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Nissan Leaf  (Source:
It will produce the Leaf in Tennessee starting Thursday

Nissan didn't manage to meet its goals for 2012, but the auto company is looking forward to a better 2013 by starting Leaf production in the United States.

Nissan announced that it will begin Leaf production at a new plant in Smyrna, Tennessee this Thursday. It will build the Leaf and gasoline vehicles in this plant, while building batteries at a separate plant next door.

The plant is the result of a U.S. Department of Energy (DOE) loan for $1.4 billion in 2010. According to the DOE, Nissan can build up to 150,000 Leafs and 200,000 batteries annually at the Tennessee plants.

Nissan added that the new plants have created over 300 manufacturing jobs. In 2010, the DOE expected that both projects would create about 1,300 jobs. Nissan said the number of jobs is expected to increase over time.

Nissan's Leaf had a tough time last year as far as sales and performance goes. In July 2012, Leaf owners in Arizona complained that their EVs were losing significant battery capacity in the desert's hot heat. Nissan responded by basically saying that this was normal, and promised more open communication with owners of the Leaf EV.

Later, Nissan had to admit that it wasn't going to hit its sales mark for 2012, which was 20,000 Leafs. However, it only sold 9,819 Leafs for the whole year -- less than half of its goal, and only 1.5 percent higher than the number it sold in 2011.

Nissan had even more ambitious goals back in 2010 when it announced that it would sell 500,000 EVs per year by the end of 2013. However, in October 2012, Nissan saw the reality of its sales and adjusted that number to 1.5 million EVs sold cumulatively by 2016.

Source: The Detroit News

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RE: Good
By Spuke on 1/10/2013 2:01:55 PM , Rating: 3
The other benefit is that you can install solar panels on your house and the Leaf is then powered, basically, for free - this is what I've done.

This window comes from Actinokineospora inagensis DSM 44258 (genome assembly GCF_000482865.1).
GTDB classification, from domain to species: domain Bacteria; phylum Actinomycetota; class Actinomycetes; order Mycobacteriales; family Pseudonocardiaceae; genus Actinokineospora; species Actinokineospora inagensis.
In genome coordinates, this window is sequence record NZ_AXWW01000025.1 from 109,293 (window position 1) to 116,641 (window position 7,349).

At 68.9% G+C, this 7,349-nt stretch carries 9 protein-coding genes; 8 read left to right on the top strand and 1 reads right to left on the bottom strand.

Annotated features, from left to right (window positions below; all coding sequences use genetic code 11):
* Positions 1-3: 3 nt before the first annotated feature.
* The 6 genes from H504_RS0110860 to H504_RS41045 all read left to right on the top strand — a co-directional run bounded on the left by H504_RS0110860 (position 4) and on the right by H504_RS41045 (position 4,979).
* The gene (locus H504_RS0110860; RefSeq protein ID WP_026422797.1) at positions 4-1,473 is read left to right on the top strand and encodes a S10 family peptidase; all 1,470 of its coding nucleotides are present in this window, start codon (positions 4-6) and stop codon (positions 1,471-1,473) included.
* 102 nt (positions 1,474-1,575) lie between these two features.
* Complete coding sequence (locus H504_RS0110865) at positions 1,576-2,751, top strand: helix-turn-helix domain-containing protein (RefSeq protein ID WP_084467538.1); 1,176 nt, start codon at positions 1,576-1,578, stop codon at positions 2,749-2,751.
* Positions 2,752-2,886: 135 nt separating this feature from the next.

Unless that solar array was given to you, it's not free or even basically free. I really wish people would stop saying this as it's misleading. One of my neighbors bought into that lie when they bought their solar array. Their production is WAY lower than they were told and expected. I had to teach them how it was supposed to work. It was producing as it should they just weren't told that production is way lower in the winter and it doesn't work at night (they thought there was some kind of storage...there isn't in a grid tie system typically). Also, they're still using propane for heat, the largest energy expense in our area ($3.60 a gallon...fill a tank once per month in the winter...100 gal tank) so any electricity produced from the panels that could offset heating usage is wasted. My wife and I already know that the furnace will have to be switched to electric with any alternate energy source we decide to use (we're going with wind cause it works at night and it's always windy here).

RE: Good
By toffty on 1/11/2013 2:57:50 PM , Rating: 1
If you're using your neighbors as your only sample in a case study, you're as dumb as they are.

I did my research and studied my average power usage + future usage with EV cars. I calculated exactly what I needed. I now save 1k a year in electricity. My payback from my solar installation is 10 years - it will take this long because electricity is relatively cheap @ 12 cents / kW. In CA many southern states payback can be as low as 4 years.

My solar array is tied right back into the grid so I do get paid by my power provider for the energy I sell them. It is at half the rate though so when calculating my solar array I made sure that I'd basically break even and I do. I think I over produced by 1% last year which is right on.

RE: Good
By Mint on 1/11/2013 4:56:01 PM , Rating: 2
The problem is that while this benefits you, it will wind up costing everyone else. Because solar isn't available all the time, solar doesn't take away an ounce of fossil fuel capacity needs as a community grows. It only reduces the kWh's the utilities get to sell.

But since their construction cost doesn't go down, that means means they'll have to charge more per kWh to stay in business and expand as needed. Their thermal efficiency goes down too when solar reduces the baseload. This is one of those cases where individual cost optimization doesn't lead to community cost optimization.

If we get a miracle in energy storage, solar and wind will make more sense. Until then, it's a bad path to pursue.

"It's okay. The scenarios aren't that clear. But it's good looking. [Steve Jobs] does good design, and [the iPad] is absolutely a good example of that." -- Bill Gates on the Apple iPad

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